Another mortgage settlement.

"The Justice Department and Citigroup Inc. are close to a deal for the bank to pay about $7 billion to settle allegations it sold shoddy mortgages in the run-up to the financial crisis." So there's that.

Greatest fat finger story ever?

On January 30, 2014, the price of HSBC Holdings Plc shot up from 629 pence to 688 in less than a minute, triggering a halt in trading; the stock reopened back around 630. The U.K.'s Financial Conduct Authority tells the story of how that happened (via FT Alphaville). A broker got an order for $2.5 million worth of stock and misread it as 2.5 million shares ($25.9 million worth). Bad, but not fatal. The broker submitted it algorithmically to its broker, seeking to buy 20 percent of volume until it acquired the 2.5 million shares. Again not that bad; HSBC had averaged 24 million shares a day over the previous month. But then the broker's broker's computer said, no, this order is too big. And the broker and the broker's broker talked about it -- like, the actual humans called each other to say "these computers, amiright?" -- and they decided the fix was for the broker to re-submit five orders for 500,000 shares each. This, again: not necessarily wrong. But then the human at the broker did a magic thing: He submitted all five orders at the same time, each seeking to buy 20 percent of the volume. A computer will tell you that 5 times 20 is 100, and that 100 percent of the volume is the wrong percentage of the volume to buy. But the broker had doggedly and dumbly evaded the computers' checks, so he managed to buy all the stock there was to buy and pushing up the price by ten percent instantly.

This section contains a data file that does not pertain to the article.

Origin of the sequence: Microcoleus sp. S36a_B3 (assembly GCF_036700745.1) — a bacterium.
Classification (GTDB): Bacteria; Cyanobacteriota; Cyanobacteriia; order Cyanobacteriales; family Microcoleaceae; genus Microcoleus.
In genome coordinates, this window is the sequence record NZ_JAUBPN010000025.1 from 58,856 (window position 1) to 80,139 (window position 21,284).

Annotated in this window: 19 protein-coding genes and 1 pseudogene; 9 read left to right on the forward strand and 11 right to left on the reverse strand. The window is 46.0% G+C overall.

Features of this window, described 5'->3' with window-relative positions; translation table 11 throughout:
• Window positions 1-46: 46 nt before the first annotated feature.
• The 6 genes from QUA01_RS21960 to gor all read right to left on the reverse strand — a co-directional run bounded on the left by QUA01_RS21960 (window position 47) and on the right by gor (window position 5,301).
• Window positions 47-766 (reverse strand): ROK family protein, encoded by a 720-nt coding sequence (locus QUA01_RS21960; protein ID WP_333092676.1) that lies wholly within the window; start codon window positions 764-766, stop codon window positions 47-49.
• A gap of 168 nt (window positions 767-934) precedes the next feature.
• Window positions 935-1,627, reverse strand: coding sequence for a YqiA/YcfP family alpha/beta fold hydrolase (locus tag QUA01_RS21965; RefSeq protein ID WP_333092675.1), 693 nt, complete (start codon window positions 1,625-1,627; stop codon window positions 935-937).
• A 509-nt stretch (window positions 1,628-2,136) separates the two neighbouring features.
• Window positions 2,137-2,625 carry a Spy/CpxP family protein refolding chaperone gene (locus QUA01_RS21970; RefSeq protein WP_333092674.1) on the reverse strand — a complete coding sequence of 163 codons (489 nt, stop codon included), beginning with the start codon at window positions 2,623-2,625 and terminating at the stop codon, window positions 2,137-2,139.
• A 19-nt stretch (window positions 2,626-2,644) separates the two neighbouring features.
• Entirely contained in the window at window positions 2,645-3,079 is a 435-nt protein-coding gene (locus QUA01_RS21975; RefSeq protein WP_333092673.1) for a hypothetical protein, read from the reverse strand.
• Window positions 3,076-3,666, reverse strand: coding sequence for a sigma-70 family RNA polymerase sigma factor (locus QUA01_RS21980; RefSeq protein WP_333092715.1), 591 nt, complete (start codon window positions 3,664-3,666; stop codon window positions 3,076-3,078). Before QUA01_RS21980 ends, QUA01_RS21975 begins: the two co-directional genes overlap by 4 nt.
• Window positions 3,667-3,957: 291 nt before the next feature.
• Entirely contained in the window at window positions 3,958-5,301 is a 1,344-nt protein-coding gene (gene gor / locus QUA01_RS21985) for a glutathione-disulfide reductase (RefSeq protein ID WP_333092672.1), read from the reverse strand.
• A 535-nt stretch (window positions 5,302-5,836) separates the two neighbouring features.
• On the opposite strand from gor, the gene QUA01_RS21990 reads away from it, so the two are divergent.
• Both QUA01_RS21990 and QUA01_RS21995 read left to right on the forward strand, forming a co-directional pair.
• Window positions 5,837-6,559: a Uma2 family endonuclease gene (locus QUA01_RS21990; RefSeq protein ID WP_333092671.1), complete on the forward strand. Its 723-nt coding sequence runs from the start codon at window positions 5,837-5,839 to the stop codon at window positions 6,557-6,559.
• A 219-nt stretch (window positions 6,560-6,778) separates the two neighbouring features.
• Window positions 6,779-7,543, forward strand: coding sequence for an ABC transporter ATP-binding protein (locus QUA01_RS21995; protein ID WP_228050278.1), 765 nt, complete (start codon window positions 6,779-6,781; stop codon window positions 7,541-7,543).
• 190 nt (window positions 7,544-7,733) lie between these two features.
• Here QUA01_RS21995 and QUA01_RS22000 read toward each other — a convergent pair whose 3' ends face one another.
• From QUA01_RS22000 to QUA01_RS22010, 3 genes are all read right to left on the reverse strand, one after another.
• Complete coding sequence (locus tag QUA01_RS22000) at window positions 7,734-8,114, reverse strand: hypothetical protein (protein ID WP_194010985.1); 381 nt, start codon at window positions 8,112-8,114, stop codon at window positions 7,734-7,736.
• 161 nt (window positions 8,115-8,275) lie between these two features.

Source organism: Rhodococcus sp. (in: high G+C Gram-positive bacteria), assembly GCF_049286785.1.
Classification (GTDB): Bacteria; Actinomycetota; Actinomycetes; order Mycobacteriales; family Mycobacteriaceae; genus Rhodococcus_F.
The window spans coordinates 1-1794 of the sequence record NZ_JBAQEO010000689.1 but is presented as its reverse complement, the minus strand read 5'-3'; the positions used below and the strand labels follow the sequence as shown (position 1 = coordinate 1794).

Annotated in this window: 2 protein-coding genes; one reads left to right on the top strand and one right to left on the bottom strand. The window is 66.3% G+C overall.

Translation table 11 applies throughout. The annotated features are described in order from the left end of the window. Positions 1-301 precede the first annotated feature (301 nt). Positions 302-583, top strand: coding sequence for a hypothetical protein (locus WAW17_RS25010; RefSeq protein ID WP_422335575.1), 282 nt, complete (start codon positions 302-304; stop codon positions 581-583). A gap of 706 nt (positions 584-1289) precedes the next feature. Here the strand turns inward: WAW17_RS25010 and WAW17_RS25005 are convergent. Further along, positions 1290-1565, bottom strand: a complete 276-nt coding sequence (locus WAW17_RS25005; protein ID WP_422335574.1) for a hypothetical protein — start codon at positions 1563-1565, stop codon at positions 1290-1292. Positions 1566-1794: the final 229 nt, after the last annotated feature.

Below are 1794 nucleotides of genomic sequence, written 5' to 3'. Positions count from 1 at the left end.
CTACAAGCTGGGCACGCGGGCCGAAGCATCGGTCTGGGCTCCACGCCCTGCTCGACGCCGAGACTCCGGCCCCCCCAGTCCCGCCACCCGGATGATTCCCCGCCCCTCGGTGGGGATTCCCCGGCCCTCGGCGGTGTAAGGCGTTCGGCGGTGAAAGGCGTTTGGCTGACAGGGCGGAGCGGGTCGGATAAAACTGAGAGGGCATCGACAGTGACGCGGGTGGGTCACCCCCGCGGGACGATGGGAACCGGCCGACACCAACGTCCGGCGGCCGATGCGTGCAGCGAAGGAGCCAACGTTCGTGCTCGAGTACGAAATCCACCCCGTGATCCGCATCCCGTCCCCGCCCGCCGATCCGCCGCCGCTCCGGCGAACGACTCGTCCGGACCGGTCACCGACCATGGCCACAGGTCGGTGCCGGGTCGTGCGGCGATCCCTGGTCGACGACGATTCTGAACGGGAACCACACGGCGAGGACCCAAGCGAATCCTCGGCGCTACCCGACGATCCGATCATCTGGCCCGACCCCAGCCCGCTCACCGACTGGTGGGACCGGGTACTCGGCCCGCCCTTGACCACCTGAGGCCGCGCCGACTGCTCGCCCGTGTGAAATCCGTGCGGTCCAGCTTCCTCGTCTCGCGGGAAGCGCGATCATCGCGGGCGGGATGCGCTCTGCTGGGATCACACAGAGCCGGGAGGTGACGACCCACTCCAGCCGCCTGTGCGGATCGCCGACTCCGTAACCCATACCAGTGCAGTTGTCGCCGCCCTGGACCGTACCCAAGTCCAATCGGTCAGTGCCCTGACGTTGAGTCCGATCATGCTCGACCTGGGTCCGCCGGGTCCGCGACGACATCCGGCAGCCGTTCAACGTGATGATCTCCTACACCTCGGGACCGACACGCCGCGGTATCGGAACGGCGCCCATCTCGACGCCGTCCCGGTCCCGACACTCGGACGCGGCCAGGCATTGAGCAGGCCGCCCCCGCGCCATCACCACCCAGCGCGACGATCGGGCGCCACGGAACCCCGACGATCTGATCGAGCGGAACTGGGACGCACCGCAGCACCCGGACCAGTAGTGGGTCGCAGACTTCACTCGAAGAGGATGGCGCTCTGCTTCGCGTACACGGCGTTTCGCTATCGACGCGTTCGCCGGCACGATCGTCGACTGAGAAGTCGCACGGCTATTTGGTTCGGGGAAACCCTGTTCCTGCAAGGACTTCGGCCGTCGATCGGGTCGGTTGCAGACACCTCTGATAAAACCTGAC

Equity market structure.